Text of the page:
For real science read the IEEE and NIST guides. Both say plug-in suppressors are effective.
--
bud--

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Bud is lying again. That NIST guru said in the very first conclusion of his IEEE paper:

Plug-in (point of connection) protectors can even create appliance damage as the IEEE guide shows on Page 42 Figure 8 - 8000 volt damage to the adjacent TV. Even Bud admits a power strip does not claim surge protection. See manufacturer numeric specs he refuses to provide. Sales promoters are hired to spin myths; to maintain the scam.
Where are electromagnetic fields creating destructive surges? Another Bud myth necessary to promote the scam.
Tom Horne demonstrated what engineers have seen for generations. Tom Horne demonstrates why earthing and a 'whole house' protector has been the effective solution for over 100 years. Protection is not Bud's magic strip that stops and absorbs what three miles of sky could not. Protection is about earthing surges outside a building - one 'whole house' protector so that "objectionable differences" do not exist.
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w_tom wrote:
>>

The village idiot forgets to mention that Martzloff said in the same 1994 document: "Mitigation of the threat can take many forms. One solution. illustrated in this paper, is the insertion of a properly designed [multiport plug-in surge suppressor]."
And in 2001 Martzloff wrote the NIST guide which also says plug-in suppressors are effective.

If the village idiot could only read and think he could discover what the IEEE says in this example: - A plug-in suppressor protects the TV connected to it. - "To protect TV2, a second multiport protector located at TV2 is required." - In the example a surge comes in on a cable service with the ground wire from cable entry ground block to the ground at the power service that is far too long. In that case the IEEE guide says "the only effective way of protecting the equipment is to use a multiport [plug-in] protector." - w_'s favored power service suppressor would provide absolutely NO protection.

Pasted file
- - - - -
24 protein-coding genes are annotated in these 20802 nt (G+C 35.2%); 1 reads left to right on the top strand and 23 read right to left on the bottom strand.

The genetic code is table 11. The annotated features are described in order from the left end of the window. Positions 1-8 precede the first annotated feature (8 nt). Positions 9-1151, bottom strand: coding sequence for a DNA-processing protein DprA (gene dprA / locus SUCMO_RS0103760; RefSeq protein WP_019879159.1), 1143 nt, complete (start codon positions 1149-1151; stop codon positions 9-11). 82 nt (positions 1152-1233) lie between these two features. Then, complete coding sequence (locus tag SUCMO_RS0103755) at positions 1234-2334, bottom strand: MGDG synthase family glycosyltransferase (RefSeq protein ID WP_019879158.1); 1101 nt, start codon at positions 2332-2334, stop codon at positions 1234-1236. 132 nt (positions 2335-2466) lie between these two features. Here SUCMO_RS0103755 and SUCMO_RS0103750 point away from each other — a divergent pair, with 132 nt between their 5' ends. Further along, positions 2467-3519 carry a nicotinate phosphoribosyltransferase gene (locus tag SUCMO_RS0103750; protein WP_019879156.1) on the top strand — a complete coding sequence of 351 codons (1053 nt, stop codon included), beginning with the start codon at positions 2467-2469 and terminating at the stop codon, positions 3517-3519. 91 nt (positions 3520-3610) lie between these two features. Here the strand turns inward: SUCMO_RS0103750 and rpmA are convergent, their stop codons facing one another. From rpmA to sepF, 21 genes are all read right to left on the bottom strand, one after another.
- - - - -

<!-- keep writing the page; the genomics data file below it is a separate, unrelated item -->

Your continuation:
It is simply a lie that the plug-in suppressor in the IEEE example damages the second TV.

The village idiot is hallucinating again/still.

I provided quotes from the NIST guide that contradict poor w_.

The village idiot has a religious belief (immune from challenge) that surge protection must directly use earthing. w_ believes plug-in suppressors (which are not well earthed) can not possibly work. The IEEE guide explains plug-in suppressors work by CLAMPING (limiting) the voltage on all wires (signal and power) to the common ground at the suppressor. Plug-in suppressors do not work by stopping or absorbing or magic. And they do not work primarily by earthing. The guide explains earthing occurs elsewhere. (Read the guide starting pdf page 40).
Both the IEEE and NIST guides say plug-in suppressors are effective.